Last night I visited a friend who has two children – one almost three, the other eight months old. They’re an absolute delight to be around and I realised it’s almost impossible to be in your head while you’re with little ones. Stay in your heart and you experience the joy of childhood all over again.
It’s all about play, of course – especially for the toddler – but it’s also about stories. Even though the littlest one can’t speak, you can see her bite and play with toys as if she’s constructing a narrative.
As a species we have a profound relationship with storytelling. Human beings love stories – in fact, in some fundamental sense, we need stories.
Narrative is a basic organising principle of memory, and from early childhood we tell ourselves stories about our actions and experiences. Accuracy is not the main objective – coherence is. If necessary, our minds will invent things that never happened, people who don’t exist, in order to hold the narrative together.
This tendency to confabulate – to fill in the gaps of memory with plausible inventions that preserve narrative continuity – is most pronounced in people suffering significant memory loss, or in tests with participants who have had the connection cut between left and right hemispheres.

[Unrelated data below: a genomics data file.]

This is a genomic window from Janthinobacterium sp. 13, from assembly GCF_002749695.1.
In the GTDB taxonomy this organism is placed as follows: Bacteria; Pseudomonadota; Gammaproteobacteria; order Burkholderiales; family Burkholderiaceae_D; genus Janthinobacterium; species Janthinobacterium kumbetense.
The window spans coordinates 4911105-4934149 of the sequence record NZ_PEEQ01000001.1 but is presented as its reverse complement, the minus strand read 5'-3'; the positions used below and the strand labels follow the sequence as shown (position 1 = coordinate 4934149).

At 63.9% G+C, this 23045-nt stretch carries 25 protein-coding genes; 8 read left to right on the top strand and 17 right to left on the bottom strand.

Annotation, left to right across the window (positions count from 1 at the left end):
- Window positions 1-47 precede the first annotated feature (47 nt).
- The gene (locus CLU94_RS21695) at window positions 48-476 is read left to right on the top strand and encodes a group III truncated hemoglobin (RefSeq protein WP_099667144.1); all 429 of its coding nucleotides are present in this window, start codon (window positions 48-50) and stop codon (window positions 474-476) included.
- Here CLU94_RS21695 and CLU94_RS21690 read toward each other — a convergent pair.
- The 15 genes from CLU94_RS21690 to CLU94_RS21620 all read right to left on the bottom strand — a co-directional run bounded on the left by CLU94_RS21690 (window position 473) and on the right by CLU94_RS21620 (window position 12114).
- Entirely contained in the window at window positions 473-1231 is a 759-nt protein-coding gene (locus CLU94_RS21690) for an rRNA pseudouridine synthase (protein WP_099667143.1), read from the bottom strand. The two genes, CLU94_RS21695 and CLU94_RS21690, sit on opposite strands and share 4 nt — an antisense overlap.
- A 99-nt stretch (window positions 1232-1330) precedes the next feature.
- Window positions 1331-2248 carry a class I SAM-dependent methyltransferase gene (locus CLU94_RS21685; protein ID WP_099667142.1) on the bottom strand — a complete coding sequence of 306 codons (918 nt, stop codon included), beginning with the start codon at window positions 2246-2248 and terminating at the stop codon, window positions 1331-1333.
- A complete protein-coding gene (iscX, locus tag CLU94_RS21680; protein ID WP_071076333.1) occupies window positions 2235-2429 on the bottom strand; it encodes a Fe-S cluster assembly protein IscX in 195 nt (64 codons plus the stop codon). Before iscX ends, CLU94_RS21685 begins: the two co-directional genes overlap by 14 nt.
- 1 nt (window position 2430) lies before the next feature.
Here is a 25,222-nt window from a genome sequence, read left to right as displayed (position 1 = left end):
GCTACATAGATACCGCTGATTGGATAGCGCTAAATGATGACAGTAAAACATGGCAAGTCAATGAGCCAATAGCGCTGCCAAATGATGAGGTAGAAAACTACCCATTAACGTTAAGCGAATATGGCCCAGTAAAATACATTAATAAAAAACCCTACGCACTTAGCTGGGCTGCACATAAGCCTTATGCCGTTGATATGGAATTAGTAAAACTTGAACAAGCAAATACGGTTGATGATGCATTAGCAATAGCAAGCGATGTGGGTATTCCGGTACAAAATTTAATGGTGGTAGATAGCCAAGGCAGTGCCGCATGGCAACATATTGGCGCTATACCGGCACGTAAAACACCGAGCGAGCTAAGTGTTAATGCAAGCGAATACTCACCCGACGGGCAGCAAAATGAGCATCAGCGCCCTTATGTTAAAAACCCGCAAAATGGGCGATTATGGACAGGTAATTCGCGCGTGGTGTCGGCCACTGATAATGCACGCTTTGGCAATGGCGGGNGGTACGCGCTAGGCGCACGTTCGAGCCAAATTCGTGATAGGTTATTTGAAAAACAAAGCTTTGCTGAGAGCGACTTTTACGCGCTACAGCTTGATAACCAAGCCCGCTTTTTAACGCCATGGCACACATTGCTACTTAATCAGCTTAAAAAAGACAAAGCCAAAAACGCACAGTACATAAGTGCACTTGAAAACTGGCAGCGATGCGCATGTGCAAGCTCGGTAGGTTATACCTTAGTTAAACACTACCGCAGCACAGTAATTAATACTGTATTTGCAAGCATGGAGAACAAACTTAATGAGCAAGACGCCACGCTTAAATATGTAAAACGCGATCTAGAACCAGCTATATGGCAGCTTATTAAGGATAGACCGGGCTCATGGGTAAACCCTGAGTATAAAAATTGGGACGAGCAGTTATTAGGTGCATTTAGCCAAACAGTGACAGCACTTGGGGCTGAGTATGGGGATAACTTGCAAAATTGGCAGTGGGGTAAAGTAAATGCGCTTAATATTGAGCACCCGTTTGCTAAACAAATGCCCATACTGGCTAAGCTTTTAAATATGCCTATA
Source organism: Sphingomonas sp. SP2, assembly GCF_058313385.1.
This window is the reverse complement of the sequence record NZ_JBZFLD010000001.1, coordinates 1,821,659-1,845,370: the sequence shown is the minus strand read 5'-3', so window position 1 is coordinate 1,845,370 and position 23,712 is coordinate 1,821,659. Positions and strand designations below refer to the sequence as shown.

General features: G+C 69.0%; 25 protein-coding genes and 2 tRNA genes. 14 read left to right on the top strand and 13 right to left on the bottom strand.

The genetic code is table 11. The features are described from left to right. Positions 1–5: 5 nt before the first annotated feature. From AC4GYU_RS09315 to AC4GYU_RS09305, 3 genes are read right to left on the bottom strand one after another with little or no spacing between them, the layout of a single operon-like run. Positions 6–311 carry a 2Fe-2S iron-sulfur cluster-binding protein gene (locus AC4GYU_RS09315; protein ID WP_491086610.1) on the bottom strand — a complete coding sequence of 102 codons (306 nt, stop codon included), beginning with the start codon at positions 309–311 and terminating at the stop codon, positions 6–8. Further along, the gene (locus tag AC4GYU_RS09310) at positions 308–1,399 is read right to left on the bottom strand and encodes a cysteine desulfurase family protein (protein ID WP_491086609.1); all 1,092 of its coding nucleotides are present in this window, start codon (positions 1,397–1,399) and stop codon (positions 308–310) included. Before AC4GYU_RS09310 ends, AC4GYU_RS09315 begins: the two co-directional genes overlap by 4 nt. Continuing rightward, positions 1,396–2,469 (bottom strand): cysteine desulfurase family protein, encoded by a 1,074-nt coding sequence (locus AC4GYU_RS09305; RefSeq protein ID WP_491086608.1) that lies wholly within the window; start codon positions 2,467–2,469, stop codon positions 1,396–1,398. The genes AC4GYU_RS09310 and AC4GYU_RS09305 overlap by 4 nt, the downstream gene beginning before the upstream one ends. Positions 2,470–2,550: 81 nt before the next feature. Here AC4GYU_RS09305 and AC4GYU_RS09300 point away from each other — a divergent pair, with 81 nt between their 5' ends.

Recent experiments have revealed a function of the left hemisphere dubbed “The Interpreter”, which jumps in to make sense of memories when it has no direct access to those memories or the context in which they were made.
Narrative coherence helps us navigate the world – to know where we’re coming from and where we’re headed. It tells us where to place our trust and why. What stories give us, in the end, is reassurance. And as childish as it may seem, that sense of security – that coherent sense of self – is essential to our survival.
So it makes sense to me that if storytelling is so important to our brains, then we need to make sure we construct a narrative that allows us to flourish. Even if you enjoy reading them, no one wants to live in a horror story. It’s never to late to make sure your story has a happy ending.
(Includes excerpts from Your Storytelling Brain by Jason Gots, www.bigthink.com/ideas/41943)